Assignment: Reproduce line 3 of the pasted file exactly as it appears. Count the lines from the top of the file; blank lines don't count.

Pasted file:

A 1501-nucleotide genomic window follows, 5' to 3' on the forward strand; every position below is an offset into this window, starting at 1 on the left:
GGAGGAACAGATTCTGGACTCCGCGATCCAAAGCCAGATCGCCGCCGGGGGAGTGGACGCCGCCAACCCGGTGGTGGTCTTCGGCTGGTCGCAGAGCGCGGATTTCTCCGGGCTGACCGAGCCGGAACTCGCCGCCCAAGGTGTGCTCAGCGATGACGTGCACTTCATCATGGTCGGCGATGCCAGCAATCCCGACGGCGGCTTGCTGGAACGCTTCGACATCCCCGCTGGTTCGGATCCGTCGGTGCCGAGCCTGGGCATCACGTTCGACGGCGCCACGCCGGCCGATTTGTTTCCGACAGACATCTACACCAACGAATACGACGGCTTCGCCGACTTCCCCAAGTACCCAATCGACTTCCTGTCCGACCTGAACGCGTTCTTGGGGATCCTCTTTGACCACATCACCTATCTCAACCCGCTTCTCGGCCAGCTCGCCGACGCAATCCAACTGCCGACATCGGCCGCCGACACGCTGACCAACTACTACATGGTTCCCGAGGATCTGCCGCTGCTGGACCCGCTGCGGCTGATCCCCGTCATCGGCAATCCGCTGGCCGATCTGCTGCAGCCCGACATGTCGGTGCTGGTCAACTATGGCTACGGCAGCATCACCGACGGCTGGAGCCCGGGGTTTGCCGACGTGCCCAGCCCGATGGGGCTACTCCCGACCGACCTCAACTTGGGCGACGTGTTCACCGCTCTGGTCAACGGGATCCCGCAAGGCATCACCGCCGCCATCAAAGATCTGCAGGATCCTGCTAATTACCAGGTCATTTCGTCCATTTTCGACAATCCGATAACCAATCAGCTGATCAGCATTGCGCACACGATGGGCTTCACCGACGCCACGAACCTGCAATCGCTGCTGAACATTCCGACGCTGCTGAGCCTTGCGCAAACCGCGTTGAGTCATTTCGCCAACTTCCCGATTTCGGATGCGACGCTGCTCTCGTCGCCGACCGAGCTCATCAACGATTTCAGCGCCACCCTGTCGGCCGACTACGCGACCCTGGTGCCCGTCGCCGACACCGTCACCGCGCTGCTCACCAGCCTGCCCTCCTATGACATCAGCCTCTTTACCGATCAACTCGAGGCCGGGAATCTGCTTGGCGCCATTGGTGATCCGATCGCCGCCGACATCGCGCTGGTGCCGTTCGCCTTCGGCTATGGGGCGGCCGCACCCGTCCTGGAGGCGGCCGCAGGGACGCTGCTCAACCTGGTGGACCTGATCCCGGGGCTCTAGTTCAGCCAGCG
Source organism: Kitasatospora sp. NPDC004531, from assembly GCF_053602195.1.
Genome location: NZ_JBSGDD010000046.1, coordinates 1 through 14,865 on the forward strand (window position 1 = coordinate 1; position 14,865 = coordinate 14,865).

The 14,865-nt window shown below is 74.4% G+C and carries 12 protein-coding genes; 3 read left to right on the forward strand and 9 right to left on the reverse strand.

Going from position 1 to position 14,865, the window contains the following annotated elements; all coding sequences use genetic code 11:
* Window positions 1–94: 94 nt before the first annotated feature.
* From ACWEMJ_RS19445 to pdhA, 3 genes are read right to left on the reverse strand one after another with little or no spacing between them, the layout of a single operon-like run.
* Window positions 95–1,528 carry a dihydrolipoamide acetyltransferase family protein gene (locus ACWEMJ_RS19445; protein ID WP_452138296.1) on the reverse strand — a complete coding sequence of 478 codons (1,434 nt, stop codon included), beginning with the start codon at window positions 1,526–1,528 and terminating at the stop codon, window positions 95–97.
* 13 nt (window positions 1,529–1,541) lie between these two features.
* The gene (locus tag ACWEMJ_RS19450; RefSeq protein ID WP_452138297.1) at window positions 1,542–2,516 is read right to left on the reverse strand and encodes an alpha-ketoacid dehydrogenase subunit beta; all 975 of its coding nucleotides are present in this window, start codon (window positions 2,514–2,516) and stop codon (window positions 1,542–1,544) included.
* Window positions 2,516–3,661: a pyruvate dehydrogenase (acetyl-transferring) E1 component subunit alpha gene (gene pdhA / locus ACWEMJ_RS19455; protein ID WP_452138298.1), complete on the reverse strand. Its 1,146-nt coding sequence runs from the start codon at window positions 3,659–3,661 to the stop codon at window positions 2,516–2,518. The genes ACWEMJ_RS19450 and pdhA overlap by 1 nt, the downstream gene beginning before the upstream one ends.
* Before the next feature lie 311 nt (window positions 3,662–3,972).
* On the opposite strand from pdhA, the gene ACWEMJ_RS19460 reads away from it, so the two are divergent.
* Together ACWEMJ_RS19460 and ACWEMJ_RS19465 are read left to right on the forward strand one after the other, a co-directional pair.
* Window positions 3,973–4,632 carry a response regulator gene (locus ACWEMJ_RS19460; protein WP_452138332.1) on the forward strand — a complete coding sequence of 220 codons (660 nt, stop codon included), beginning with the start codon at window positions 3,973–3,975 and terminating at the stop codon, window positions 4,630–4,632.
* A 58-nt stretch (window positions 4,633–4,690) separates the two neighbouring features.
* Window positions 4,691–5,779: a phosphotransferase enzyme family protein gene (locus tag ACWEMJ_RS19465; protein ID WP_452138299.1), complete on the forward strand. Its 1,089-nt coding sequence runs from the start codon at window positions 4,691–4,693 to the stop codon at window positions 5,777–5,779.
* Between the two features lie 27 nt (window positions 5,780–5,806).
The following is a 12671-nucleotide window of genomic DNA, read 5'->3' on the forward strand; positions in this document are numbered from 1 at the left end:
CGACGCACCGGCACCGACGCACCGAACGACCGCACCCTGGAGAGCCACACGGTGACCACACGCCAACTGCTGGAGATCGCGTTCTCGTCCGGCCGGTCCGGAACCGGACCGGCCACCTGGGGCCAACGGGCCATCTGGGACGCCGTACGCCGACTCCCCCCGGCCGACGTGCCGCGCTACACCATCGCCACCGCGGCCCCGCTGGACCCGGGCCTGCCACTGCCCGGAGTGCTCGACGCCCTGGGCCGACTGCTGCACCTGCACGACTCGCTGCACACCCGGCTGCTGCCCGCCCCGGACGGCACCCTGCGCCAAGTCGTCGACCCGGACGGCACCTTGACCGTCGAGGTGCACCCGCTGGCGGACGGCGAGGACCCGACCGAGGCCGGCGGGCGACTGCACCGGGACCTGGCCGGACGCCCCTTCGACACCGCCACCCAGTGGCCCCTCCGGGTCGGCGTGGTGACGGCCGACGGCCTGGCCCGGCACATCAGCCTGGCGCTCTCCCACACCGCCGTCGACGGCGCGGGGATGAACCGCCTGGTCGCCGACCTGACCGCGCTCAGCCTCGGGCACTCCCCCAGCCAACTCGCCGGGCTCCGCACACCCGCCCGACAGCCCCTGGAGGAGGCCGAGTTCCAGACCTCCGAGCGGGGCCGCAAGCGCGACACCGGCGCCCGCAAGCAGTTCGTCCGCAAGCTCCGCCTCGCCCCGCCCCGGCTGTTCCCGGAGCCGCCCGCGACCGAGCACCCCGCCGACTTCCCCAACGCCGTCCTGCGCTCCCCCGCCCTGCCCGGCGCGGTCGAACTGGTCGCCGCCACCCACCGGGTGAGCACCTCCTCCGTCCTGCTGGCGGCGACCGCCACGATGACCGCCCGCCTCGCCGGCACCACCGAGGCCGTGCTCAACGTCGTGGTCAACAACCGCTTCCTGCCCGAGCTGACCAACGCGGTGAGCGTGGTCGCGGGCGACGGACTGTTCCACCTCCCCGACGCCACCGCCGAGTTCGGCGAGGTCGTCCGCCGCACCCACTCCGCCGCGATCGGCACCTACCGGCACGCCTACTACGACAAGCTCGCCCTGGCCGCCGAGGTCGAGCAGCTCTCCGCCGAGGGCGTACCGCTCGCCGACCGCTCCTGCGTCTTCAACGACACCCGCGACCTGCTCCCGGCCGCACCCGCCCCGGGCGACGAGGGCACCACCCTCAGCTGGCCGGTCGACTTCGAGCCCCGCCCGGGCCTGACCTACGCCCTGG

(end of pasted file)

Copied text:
Source organism: Kitasatospora sp. NPDC004531, from assembly GCF_053602195.1.